Second, pollution from industrial and urban sources (human waste, solid waste and vehicle emissions), already poses a threat to health and welfare. This threat would increase because of the concentration of industry in cities. Moreover, continued growth of congestion and pollution in Indonesia's main cities would erode the efficiency of public and private sector investment, reduce Indonesia's ability to attract foreign investment, and could lead to strong community resistance to industrial expansion, again with serious implications for overall growth.

Third, the poor are particularly vulnerable to growing pollution and the erosion of natural resources. Lacking the resources to protect themselves, they would bear the brunt of polluted water and air in the cities and the falling productivity of marginal lands in the country side. The poor would also contribute to environmental degradation through unsustainable production practices and the unsafe disposal of human and other wastes. Dealing with these environment-related issues of equity will become increasingly important in the coming years.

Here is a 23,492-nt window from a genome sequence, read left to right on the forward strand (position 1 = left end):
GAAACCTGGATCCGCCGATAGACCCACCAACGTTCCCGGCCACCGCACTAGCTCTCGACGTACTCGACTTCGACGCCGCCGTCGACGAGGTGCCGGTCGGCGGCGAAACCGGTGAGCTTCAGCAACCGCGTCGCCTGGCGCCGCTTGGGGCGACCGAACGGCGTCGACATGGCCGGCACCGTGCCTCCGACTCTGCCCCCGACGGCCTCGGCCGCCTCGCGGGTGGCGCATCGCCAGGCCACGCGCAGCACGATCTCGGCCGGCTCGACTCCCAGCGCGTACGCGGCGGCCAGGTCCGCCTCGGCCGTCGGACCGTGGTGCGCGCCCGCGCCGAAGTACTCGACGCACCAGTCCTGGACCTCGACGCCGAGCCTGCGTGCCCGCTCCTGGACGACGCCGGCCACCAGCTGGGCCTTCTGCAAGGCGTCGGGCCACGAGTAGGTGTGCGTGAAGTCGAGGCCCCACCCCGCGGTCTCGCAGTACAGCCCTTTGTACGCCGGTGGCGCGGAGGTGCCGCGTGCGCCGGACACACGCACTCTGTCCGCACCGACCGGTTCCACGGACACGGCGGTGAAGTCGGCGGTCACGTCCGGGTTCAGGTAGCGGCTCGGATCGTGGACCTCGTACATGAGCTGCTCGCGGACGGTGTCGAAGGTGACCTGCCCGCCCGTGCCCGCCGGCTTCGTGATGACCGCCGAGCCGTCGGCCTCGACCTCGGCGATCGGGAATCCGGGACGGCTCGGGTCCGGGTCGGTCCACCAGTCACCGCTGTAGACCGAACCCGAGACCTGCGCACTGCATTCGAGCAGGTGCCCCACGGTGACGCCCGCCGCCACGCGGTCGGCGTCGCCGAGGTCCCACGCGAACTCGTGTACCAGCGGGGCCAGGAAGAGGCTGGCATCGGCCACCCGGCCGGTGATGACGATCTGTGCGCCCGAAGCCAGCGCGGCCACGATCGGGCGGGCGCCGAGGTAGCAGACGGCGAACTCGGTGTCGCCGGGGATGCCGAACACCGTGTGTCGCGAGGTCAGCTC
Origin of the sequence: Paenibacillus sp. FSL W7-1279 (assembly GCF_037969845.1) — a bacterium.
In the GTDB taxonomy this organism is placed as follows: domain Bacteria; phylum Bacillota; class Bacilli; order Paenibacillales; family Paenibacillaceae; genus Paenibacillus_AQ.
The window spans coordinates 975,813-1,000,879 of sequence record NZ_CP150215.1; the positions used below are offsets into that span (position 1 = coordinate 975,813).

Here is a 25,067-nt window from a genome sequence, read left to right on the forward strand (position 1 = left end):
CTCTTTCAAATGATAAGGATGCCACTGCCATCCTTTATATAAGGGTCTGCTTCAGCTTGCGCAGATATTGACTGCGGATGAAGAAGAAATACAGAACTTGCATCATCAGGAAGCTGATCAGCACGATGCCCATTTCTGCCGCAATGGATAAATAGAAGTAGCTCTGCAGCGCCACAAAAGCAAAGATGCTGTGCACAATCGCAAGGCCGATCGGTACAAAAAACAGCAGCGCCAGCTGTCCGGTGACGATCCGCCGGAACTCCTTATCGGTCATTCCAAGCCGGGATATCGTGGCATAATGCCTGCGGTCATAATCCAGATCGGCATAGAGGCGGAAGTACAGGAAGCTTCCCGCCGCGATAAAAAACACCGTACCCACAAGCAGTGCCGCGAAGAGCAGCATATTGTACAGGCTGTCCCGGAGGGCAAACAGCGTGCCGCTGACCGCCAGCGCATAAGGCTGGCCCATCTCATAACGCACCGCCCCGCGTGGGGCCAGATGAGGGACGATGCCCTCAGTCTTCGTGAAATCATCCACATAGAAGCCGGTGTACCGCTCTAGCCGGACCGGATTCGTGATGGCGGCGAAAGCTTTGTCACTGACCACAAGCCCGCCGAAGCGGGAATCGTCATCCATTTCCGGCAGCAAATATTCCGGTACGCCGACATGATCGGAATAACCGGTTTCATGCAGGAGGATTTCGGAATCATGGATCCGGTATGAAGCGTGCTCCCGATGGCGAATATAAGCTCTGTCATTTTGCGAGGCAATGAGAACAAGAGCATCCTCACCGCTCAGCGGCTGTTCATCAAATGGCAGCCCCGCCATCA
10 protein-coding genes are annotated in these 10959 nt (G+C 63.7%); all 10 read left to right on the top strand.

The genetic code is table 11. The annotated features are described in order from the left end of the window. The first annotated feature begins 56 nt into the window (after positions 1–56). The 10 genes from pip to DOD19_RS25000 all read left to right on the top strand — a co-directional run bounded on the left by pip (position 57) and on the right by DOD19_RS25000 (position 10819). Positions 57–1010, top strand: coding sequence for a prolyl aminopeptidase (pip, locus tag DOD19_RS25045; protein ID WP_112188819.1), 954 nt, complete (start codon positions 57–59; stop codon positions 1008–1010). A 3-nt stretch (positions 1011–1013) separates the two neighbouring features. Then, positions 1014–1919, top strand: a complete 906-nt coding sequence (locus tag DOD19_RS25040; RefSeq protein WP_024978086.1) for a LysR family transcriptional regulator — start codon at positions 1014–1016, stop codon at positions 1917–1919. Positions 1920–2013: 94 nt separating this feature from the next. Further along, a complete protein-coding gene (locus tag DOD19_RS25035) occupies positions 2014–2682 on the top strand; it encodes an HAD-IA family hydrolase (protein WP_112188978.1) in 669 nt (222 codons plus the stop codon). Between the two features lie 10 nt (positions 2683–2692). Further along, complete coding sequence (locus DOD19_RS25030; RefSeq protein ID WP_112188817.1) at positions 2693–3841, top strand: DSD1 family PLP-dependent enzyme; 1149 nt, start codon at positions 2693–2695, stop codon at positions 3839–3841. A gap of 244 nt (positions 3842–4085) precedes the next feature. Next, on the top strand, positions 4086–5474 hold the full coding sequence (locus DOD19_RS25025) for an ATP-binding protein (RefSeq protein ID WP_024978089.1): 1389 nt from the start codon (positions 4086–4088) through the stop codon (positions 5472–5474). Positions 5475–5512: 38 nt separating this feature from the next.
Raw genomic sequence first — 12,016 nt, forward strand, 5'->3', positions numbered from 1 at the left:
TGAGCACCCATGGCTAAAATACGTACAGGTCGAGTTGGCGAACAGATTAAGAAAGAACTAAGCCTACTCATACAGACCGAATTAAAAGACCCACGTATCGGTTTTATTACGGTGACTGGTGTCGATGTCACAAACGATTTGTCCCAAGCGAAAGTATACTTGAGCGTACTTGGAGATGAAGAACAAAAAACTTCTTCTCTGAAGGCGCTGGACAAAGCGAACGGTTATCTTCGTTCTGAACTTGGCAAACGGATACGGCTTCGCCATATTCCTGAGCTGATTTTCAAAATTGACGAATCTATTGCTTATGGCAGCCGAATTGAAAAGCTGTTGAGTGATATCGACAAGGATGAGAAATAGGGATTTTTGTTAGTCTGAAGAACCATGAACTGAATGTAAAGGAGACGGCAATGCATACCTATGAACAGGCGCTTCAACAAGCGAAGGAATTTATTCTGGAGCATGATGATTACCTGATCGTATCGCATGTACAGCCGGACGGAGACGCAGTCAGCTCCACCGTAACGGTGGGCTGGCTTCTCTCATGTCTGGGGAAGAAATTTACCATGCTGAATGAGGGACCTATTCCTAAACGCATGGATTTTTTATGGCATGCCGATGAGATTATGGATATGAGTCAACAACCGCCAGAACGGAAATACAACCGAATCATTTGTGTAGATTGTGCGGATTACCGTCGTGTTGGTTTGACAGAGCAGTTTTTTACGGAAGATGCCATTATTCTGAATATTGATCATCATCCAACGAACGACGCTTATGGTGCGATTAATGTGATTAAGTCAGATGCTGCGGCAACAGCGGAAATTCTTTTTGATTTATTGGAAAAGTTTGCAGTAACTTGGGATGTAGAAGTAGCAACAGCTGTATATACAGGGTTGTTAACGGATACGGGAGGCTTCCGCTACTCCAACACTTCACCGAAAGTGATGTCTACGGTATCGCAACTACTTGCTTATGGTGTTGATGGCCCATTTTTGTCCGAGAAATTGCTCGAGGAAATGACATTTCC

The potential consequences of these issues have led to a growing awareness in Indonesia of the need to improve the management of natural resources, reduce the level of urban and industrial pollution, and enhance equity in the outcomes of future growth and development. This will require continued improvements in the policies and incentives for environmentally responsible behavior, a substantial increase in investments in environmental protection by both the Government and the private sector, and sustained efforts to strengthen the institutions responsible for environmental planning and management.


The Changing Reliance on Primary Commodities. Indonesia has the good fortune to own vast and varied natural resources: the world's second largest expanse of tropical forest, fertile soil, teeming seas, prolific oil and gas deposits, and generous amounts of coal, tin, copper and gold. These resources significantly contributed to GDP growth during the First 25-Year Plan. At the start of that Plan in 1970, the value added in the production and exploitation of primary commodities represented about 60% of total GDP: in minerals (primarily oil) 27%; in agriculture (food and other crops, plus livestock), 28%; and in fishing and forest resources another 5%. The first-stage processing of basic commodities (logs into sawn wood, hides into leather, etc.) represented only about 4% of GDP, and further downstream processing (sawn wood into furniture, leather into shoes) less than 2%. The export of primary commodities accounted for 94% of total foreign exchange revenues. Two-thirds of the labor force was employed in the primary sectors.